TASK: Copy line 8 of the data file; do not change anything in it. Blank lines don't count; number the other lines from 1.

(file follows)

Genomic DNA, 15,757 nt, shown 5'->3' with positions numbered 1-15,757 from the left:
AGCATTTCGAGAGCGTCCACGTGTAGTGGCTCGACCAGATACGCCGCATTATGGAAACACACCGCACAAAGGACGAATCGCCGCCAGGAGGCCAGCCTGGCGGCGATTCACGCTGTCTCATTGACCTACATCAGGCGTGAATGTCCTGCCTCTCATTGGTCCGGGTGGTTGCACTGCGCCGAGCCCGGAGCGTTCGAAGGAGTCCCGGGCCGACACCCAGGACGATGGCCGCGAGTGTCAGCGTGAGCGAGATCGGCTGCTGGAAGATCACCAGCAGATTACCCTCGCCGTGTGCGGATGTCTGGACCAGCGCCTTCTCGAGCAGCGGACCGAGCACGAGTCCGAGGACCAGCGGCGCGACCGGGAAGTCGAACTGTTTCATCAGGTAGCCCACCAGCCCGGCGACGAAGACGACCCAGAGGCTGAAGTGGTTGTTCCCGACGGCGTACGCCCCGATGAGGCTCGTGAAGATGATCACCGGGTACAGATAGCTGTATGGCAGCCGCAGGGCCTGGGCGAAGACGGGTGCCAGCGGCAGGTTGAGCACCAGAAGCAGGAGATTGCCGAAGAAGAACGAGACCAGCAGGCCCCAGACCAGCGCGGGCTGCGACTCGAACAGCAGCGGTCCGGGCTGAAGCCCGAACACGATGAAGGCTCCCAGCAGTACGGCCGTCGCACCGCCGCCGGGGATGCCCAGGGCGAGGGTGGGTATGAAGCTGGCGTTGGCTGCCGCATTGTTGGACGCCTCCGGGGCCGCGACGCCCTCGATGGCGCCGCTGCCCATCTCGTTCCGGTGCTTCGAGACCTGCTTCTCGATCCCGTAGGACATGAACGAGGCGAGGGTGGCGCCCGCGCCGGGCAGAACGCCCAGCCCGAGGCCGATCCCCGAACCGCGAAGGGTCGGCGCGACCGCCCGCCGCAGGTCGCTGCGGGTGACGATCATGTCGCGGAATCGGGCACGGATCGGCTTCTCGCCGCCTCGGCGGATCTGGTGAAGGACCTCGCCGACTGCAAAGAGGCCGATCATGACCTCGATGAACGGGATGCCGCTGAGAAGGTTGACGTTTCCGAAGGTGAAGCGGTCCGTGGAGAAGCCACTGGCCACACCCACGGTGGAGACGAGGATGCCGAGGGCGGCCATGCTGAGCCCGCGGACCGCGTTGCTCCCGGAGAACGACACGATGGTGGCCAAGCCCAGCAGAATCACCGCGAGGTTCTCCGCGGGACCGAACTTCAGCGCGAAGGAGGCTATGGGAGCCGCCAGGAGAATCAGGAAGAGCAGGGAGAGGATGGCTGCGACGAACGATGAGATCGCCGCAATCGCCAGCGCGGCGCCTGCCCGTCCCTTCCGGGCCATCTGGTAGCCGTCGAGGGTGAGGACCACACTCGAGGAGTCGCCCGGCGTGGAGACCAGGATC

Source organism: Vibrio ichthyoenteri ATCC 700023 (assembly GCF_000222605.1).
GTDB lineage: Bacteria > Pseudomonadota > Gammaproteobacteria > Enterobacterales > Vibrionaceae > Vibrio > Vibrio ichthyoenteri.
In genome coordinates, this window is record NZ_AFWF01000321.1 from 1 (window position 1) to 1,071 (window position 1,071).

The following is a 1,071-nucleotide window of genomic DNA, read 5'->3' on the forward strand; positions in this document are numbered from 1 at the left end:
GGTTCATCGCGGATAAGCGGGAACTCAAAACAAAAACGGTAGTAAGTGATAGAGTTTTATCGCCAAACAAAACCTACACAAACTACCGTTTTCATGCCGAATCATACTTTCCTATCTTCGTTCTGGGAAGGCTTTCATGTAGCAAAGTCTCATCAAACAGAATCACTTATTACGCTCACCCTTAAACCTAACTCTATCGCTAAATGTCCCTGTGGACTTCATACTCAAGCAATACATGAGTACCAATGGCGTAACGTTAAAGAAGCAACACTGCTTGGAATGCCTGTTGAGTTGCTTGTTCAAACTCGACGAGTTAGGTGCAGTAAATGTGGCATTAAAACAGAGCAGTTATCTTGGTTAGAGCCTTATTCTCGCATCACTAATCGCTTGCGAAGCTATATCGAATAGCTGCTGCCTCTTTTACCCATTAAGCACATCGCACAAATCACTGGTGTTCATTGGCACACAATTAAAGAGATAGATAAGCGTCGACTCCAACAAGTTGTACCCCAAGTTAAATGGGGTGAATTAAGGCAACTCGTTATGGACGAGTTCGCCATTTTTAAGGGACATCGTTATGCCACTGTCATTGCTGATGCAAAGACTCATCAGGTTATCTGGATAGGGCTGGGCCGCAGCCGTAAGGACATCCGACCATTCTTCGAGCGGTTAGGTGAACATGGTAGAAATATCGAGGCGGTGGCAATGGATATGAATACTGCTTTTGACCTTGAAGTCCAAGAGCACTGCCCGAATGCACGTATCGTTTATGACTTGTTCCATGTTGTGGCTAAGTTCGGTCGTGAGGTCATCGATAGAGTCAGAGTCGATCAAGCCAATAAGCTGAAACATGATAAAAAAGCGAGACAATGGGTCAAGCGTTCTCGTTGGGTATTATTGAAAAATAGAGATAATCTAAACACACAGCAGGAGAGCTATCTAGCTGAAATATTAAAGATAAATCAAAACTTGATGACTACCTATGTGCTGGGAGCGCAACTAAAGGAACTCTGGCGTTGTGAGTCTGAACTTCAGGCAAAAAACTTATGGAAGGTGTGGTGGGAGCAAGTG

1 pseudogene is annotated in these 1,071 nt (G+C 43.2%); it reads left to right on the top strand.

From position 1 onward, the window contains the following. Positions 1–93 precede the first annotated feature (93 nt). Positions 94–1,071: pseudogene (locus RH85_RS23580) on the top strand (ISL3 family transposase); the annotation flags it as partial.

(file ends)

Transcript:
1 pseudogene is annotated in these 1,071 nt (G+C 43.2%); it reads left to right on the top strand.